Looking at age, it is evident that Black, Hispanic, Pacific Islander, and Native Americans suffered disproportionately more from COVID-19 deaths than other groups in the United States


Looking at deaths per capita, Mississippi had the highest rate of any state.

“We’ve lost so many people to COVID,” said Joyee Washington, community health educator in Hattiesburg. “The difficult thing in Mississippi was grieving without time to heal. You are faced with one trauma after another. … Normal is over for me.”

communities drawn together. Churches set up testing sites, school buses brought meals to students when classrooms were closed, her city’s mayor took to social media to provide reliable information. “Even in the midst of turmoil, one can still find joy, one can still find light,” she said. “The opportunities are there if you look for them.”

Native Americans experienced higher mortality rates than any other group during two waves of the pandemic. For Mary Francis, a 41-year-old Navajo woman from Page, Arizona, the death reaffirms a long-held value of self-sufficiency.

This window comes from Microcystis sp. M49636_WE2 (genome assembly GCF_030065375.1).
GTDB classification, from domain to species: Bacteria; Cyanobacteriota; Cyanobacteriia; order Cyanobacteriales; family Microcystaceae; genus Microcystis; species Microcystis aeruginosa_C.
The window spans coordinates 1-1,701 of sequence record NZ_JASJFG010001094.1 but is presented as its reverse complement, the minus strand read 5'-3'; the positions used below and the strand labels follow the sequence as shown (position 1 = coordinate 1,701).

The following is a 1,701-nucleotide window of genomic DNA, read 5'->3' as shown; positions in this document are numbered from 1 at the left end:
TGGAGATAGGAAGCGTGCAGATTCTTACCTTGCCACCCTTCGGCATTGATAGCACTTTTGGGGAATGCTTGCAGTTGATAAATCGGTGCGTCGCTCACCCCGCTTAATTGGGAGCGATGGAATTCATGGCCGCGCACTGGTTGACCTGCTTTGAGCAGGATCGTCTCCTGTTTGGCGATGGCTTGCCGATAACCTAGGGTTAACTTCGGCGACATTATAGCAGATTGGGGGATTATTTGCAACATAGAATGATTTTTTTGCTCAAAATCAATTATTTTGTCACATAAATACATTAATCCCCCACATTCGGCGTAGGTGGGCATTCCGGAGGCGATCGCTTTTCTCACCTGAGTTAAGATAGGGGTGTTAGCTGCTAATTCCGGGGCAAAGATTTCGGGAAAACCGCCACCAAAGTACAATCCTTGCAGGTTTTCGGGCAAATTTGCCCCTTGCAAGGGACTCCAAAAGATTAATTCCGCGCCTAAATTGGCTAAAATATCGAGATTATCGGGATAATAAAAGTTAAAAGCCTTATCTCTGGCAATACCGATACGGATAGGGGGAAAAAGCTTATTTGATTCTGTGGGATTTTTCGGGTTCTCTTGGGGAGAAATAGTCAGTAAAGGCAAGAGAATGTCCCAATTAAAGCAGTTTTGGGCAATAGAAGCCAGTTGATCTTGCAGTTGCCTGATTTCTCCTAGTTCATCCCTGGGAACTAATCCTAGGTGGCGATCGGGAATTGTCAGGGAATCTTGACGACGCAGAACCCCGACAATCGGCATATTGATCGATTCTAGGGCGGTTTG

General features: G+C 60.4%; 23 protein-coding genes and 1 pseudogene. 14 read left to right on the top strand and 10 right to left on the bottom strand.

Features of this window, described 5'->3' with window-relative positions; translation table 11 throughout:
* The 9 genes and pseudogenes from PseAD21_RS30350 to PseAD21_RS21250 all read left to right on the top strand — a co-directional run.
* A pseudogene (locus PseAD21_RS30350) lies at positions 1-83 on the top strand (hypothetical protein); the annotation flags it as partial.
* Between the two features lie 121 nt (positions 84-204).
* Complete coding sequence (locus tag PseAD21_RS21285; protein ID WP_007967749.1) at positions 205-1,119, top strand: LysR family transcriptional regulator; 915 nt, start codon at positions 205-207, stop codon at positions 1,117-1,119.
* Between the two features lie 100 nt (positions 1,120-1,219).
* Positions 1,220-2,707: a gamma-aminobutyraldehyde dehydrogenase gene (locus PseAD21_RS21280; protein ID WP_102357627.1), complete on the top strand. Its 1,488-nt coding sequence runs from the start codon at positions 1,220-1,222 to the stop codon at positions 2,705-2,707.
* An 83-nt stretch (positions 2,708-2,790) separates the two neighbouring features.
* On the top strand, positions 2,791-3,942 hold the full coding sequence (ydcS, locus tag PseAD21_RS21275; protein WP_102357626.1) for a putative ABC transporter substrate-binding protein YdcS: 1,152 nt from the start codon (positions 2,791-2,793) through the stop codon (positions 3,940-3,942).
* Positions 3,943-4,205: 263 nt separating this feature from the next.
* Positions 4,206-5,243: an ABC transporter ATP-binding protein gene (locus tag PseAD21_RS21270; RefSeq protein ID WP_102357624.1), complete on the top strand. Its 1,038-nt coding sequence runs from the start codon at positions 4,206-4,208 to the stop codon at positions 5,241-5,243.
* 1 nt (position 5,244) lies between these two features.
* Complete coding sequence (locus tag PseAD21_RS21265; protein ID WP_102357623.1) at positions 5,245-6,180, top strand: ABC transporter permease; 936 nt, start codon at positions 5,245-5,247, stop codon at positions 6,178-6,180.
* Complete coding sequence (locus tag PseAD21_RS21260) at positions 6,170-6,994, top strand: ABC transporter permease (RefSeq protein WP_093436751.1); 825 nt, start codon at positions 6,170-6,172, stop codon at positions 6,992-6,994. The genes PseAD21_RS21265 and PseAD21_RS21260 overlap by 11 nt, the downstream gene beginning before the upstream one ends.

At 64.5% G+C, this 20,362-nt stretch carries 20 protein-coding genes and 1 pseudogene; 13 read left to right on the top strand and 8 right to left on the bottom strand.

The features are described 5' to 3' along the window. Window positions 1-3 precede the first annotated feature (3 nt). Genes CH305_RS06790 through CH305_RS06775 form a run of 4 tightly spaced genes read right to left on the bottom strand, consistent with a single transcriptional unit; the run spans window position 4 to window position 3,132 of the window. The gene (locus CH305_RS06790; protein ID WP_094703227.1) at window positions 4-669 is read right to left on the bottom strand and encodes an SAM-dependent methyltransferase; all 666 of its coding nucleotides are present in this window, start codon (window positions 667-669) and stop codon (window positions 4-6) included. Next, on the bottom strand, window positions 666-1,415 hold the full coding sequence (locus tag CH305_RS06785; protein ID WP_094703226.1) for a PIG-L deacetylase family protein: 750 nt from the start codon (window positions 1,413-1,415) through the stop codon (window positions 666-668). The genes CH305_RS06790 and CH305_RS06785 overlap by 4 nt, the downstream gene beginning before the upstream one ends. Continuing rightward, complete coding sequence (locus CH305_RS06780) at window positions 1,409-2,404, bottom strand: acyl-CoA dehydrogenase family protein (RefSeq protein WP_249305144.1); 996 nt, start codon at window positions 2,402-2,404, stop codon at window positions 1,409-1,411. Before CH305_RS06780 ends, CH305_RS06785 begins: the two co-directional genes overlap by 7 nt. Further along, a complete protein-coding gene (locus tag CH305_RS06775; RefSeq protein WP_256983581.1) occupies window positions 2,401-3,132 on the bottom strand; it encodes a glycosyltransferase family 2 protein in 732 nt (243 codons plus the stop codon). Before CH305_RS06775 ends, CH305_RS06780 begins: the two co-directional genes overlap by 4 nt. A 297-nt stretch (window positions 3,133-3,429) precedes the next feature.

“It goes back to the teachings of our elders,” said Francis, who helps provide vaccines and care kits to Navajo and Hopi families. “Try to be self-sufficient, take care of yourself and not rely so much on the government (and) other sources that may or may not have our interests at heart.”


The surge, which began in late 2020, has been particularly harsh for rural America.

Americans living in rural areas were less vaccinated than city dwellers, were more likely to be infected, and were more likely to die.

“I’ve had several people in my ambulance who are in their 80s and dying,” said paramedic Mark Kennedy in Nauvoo, Illinois. I don’t trust him.’”